Skin and Immune Mediated Disease 3

  1. What is the difference between a hypersensitivity reaction and an autoimmune disorder?
    A hypersensitivity reaction is an exaggerated or inappropriate immune response to a mild pathogen or innocuous substance (allergen) whereas an immune disorder is a specific hum oral or cell mediated immune response against the constituents of the body's own tissues (auto-antigens)
  2. List the different types of hypersensitivity reactions
    • Type I - anaphylactic, immediate
    • Type II - antibody dependent, cytotoxic
    • Type III - immune complex mediated
    • Type IV - cell mediated, delayed
  3. What type of antibody is produced during a type I hypersensitivity reaction?
  4. What type of cell membrane is IgE bound to?
    Mast cell membranes
  5. What does exposure of antigens to IgE cause?
    Mast cell degranulation which releases vasoactive mediators and causes a severe systemic reaction or milder local reaction
  6. What type of vasoactive mediators are released from mast cells during degranulation?
    Histamine and seratonin
  7. What is anaphylaxis/anaphylactic shock?
    An immediate systemic reaction caused by rapid, IgE mediated immune release of potent mediators from tissue mast cells and peripheral basophils
  8. Give examples of things that can trigger anaphylaxis
    • Foods eg peanuts
    • Medication
    • Venoms
    • But note up to 30% of cases are unidentified in humans
  9. List examples of type I hypersensitivity in veterinary medicine
    • Atopic dermatitis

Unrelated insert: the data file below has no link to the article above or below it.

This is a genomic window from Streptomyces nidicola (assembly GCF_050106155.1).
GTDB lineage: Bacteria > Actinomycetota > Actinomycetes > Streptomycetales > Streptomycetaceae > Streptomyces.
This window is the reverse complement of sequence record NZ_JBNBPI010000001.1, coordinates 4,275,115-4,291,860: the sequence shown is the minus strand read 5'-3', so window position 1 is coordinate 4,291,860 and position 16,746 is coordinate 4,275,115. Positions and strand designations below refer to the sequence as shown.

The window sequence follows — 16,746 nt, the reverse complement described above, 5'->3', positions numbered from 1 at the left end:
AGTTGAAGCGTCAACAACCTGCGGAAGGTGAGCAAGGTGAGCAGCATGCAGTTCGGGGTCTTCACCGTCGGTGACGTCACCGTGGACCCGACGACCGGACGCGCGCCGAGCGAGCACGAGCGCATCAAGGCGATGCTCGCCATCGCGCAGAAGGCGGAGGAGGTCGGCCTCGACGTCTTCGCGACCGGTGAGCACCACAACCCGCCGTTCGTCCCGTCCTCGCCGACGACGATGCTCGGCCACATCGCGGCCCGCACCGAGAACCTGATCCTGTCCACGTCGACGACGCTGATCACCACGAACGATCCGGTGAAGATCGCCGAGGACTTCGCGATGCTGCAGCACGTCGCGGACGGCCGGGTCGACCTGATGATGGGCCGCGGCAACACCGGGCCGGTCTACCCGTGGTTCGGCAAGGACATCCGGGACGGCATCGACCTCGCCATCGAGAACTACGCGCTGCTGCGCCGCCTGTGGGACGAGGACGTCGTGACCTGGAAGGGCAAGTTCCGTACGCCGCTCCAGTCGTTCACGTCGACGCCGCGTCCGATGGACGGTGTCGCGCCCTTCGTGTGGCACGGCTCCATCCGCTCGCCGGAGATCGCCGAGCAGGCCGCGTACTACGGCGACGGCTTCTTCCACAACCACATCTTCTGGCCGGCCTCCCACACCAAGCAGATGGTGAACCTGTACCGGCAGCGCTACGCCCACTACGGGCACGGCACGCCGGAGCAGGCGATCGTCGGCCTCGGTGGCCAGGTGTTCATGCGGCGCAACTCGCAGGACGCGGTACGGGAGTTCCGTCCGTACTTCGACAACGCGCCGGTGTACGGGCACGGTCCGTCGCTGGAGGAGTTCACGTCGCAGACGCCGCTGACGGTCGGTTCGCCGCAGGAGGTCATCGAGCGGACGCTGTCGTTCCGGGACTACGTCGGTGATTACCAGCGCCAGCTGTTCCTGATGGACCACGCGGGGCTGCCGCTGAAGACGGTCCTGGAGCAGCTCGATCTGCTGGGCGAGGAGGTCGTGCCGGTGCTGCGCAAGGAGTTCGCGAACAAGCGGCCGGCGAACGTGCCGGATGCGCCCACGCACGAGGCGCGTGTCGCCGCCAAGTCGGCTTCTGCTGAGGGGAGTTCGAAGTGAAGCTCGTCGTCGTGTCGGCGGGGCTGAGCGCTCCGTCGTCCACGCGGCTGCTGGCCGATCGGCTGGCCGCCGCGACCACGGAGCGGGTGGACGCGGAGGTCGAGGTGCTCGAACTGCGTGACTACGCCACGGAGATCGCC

• Insite bite sensitivity e.g. flea bite hypersensitivity or sweet itch
    • Drug eruptions
    • Food allergy (very rare)
  10. What is the most common environmental allergen that causes atopic dermatitis?
    House dust mites
  11. What type of breeds are commonly predisposed to atopic dermatitis?
    Westies, Cairns, Scotties, Boxers, etc
  12. What are the presenting signs of atopic dermatitis and where is it commonly found on the body?
    Pruritic dermatitis and otitis (conjuctivitis).  On the face, feet and ventrum.
  13. True or false: allergens that cause atopic dermatitis can only be inhaled?
    False - it has not been established that allergens can be absorbed via the skin as well as being inhaled.  Therefore abnormal skin barrier contributes to the pathogenesis of canine AD.
  14. What is the presenting signs of flea bite hypersensitivity and where is it commonly found on the body?
    Pruritic papular dermatitis.  Dorsal lumbosacral area, neck, inner thighs and abdomen.
  15. What is a type IV hypersensitivity reaction
    These are delayed type hypersensitivity reactions.  They involved the same processes as cell mediated immunity to microbial infection but the balance swings from protection to tissue damage if the stimulus is great or unusually persistent.
  16. List the three types of Type IV hypersensitivity reactions
    • Allergic contact dermatitis
    • Tuberculosis
    • Granuloma
  17. Describe the tuberculin test
    Antigen is introduced into subcutaneous tissue and processed by local antigen presenting cells. A T effector cell recognises antigen and releases cytokines which act of vascular endothelium.  Recruitment of T cells, phagocytes, fluid and protein to site of antigen injection causes visible lesion.
  18. Describe what happens during allergic contact dermatitis
    The chemical binds to epidermal proteins to form an allergen
Card Set
Skin and Immune Mediated Disease 3
Vet Med - Module 7